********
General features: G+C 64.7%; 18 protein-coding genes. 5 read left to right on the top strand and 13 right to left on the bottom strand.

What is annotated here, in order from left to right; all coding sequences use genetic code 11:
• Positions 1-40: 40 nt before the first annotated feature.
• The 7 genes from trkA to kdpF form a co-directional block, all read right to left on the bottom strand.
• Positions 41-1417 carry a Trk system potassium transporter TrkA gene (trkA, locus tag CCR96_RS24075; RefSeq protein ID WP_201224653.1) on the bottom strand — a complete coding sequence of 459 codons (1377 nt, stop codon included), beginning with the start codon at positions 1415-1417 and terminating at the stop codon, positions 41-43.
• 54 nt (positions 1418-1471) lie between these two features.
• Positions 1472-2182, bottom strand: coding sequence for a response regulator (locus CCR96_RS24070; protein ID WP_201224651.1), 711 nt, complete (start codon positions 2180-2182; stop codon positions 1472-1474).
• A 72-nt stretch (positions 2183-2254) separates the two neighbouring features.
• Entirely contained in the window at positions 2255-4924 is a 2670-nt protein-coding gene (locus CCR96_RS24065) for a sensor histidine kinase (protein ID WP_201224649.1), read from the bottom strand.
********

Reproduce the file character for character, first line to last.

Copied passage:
General features: G+C 64.7%; 18 protein-coding genes. 5 read left to right on the top strand and 13 right to left on the bottom strand.

What is annotated here, in order from left to right; all coding sequences use genetic code 11:
• Positions 1-40: 40 nt before the first annotated feature.
• The 7 genes from trkA to kdpF form a co-directional block, all read right to left on the bottom strand.
• Positions 41-1417 carry a Trk system potassium transporter TrkA gene (trkA, locus tag CCR96_RS24075; RefSeq protein ID WP_201224653.1) on the bottom strand — a complete coding sequence of 459 codons (1377 nt, stop codon included), beginning with the start codon at positions 1415-1417 and terminating at the stop codon, positions 41-43.
• 54 nt (positions 1418-1471) lie between these two features.
• Positions 1472-2182, bottom strand: coding sequence for a response regulator (locus CCR96_RS24070; protein ID WP_201224651.1), 711 nt, complete (start codon positions 2180-2182; stop codon positions 1472-1474).
• A 72-nt stretch (positions 2183-2254) separates the two neighbouring features.
• Entirely contained in the window at positions 2255-4924 is a 2670-nt protein-coding gene (locus CCR96_RS24065) for a sensor histidine kinase (protein ID WP_201224649.1), read from the bottom strand.